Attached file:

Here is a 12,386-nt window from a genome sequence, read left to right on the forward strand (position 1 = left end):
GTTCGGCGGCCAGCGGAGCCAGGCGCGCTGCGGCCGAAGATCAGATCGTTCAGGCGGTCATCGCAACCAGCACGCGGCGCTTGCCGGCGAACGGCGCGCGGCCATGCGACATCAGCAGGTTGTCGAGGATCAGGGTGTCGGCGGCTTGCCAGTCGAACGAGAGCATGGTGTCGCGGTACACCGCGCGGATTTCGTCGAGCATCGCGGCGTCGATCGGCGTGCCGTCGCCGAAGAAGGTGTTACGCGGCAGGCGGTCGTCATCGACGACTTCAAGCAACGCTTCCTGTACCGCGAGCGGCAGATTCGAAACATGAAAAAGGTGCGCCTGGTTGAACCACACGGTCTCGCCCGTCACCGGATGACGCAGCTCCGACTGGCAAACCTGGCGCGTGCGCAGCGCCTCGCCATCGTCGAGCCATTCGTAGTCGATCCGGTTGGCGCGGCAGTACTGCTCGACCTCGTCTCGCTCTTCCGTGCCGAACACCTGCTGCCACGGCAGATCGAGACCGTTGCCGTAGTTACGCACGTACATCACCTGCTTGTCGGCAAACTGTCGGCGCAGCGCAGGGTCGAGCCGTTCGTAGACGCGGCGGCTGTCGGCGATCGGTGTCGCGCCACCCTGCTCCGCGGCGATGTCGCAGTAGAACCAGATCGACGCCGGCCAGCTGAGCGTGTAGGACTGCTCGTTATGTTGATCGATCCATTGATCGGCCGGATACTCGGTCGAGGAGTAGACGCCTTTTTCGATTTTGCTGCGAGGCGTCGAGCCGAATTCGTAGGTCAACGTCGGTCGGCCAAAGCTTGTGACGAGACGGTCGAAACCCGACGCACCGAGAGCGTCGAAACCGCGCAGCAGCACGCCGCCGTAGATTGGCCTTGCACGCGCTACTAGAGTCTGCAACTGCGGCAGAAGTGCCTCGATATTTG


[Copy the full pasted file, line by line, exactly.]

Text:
Here is a 12,386-nt window from a genome sequence, read left to right on the forward strand (position 1 = left end):
GTTCGGCGGCCAGCGGAGCCAGGCGCGCTGCGGCCGAAGATCAGATCGTTCAGGCGGTCATCGCAACCAGCACGCGGCGCTTGCCGGCGAACGGCGCGCGGCCATGCGACATCAGCAGGTTGTCGAGGATCAGGGTGTCGGCGGCTTGCCAGTCGAACGAGAGCATGGTGTCGCGGTACACCGCGCGGATTTCGTCGAGCATCGCGGCGTCGATCGGCGTGCCGTCGCCGAAGAAGGTGTTACGCGGCAGGCGGTCGTCATCGACGACTTCAAGCAACGCTTCCTGTACCGCGAGCGGCAGATTCGAAACATGAAAAAGGTGCGCCTGGTTGAACCACACGGTCTCGCCCGTCACCGGATGACGCAGCTCCGACTGGCAAACCTGGCGCGTGCGCAGCGCCTCGCCATCGTCGAGCCATTCGTAGTCGATCCGGTTGGCGCGGCAGTACTGCTCGACCTCGTCTCGCTCTTCCGTGCCGAACACCTGCTGCCACGGCAGATCGAGACCGTTGCCGTAGTTACGCACGTACATCACCTGCTTGTCGGCAAACTGTCGGCGCAGCGCAGGGTCGAGCCGTTCGTAGACGCGGCGGCTGTCGGCGATCGGTGTCGCGCCACCCTGCTCCGCGGCGATGTCGCAGTAGAACCAGATCGACGCCGGCCAGCTGAGCGTGTAGGACTGCTCGTTATGTTGATCGATCCATTGATCGGCCGGATACTCGGTCGAGGAGTAGACGCCTTTTTCGATTTTGCTGCGAGGCGTCGAGCCGAATTCGTAGGTCAACGTCGGTCGGCCAAAGCTTGTGACGAGACGGTCGAAACCCGACGCACCGAGAGCGTCGAAACCGCGCAGCAGCACGCCGCCGTAGATTGGCCTTGCACGCGCTACTAGAGTCTGCAACTGCGGCAGAAGTGCCTCGATATTTG